Fourteen type 2 diabetes patients (7 men and 7 women) ranging in age from 34 to 68 years were selected for the study. Patients with clinically evident kidney, liver, heart or neurological conditions were excluded from the study sample. In addition, pregnancy, lactation, a history of alcohol or other drug abuse, and allergies to spices or any of the ingredients of the nutritional bar were the exclusion criteria for the study.
The subjects who fulfilled the study's criteria were asked to sign an info rmed consent form. All participants were put on 1 diabetic bar, after meal (breakfast, lunch, and dinner). The subjects were provided a 4-week supply of diabetic bars at the onset of the study and at each visit scheduled on weeks 4 and 8. All subjects participating in the study were given the same healthy diet and life style instructions and were told to continue their usual physical activity.
The clinical and laboratory evaluation time-points on week 0, 4 and 8 included the following clinical and laboratory parameters of safety and efficacy of nutritional intervention.
Self-assessment of appetite levels
Appetite levels were evaluated based on the following scale: 0 - not hungry, 1 - somewhat hungry, 2 - hungry, 3 - very hungry, 4 - extremely hungry.
The clinical biochemistry of the participants was evaluated at the onset of trial and at completion of trial. of the trial and included fasting blood glucose levels and levels of glycosylated hemoglobin (HbA1c).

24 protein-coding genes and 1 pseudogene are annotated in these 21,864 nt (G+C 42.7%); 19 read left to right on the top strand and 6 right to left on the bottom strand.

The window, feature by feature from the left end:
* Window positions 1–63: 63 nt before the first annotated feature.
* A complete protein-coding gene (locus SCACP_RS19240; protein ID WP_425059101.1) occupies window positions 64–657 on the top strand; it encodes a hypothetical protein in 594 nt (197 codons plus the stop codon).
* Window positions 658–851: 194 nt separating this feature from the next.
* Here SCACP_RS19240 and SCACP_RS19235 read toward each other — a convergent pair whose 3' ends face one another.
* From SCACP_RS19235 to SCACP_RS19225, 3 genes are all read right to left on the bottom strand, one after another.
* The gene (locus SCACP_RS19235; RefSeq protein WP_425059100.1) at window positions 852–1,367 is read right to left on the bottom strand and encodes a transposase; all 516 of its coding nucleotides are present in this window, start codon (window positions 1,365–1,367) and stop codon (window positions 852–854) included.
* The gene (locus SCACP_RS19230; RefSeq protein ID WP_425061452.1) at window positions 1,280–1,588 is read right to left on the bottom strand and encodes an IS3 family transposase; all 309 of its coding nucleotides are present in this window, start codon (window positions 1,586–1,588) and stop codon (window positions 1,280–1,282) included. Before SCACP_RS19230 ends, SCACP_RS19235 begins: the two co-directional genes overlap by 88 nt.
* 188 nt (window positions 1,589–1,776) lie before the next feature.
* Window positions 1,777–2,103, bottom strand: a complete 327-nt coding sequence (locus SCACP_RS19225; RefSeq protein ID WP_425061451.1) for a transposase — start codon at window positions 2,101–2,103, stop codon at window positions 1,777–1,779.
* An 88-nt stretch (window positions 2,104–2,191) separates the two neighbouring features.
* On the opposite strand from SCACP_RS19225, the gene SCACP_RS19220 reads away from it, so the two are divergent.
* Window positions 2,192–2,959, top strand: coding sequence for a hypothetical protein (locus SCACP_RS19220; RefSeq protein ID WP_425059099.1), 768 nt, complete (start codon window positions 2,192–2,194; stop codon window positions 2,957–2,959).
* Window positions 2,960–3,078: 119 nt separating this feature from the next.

Six women and four men completed the study.
The weight loss results with the nutritional bar treatment could be explained, to some degree, by the fact that most of the patients ate less due to decreased cravings for food. The appetite lowering effect of the treatment had a tendency to hold after the initial four and then 8 week regimen.
The blood chemistry data indicate that regular consumption of three bars per day resulted in gradual decline in blood fasting glucose levels and levels of glycosylated hemoglobin.
Minimal side effects:
Some patients who completed 8 week regimen noticed that they developed transient gas and loose stool, which symptoms were alleviated by temporary altering of the prescribed study regimen, e.g. skipping the bar or eating it at different time of the day.
The consensus among participants of the study was that the bar is convenient and effective nutritional intervention which improves the quality of life for a patient suffering from NIDDM .
Source: Badmaev, V, Majeed, M., Prakash, L. and Cooper, JT. Open field, physician controlled evaluation of nutritional bar in management of non-insulin dependent diabetes mellitus (NIDDM). Nutracos Sept-Oct 2003, 29-32.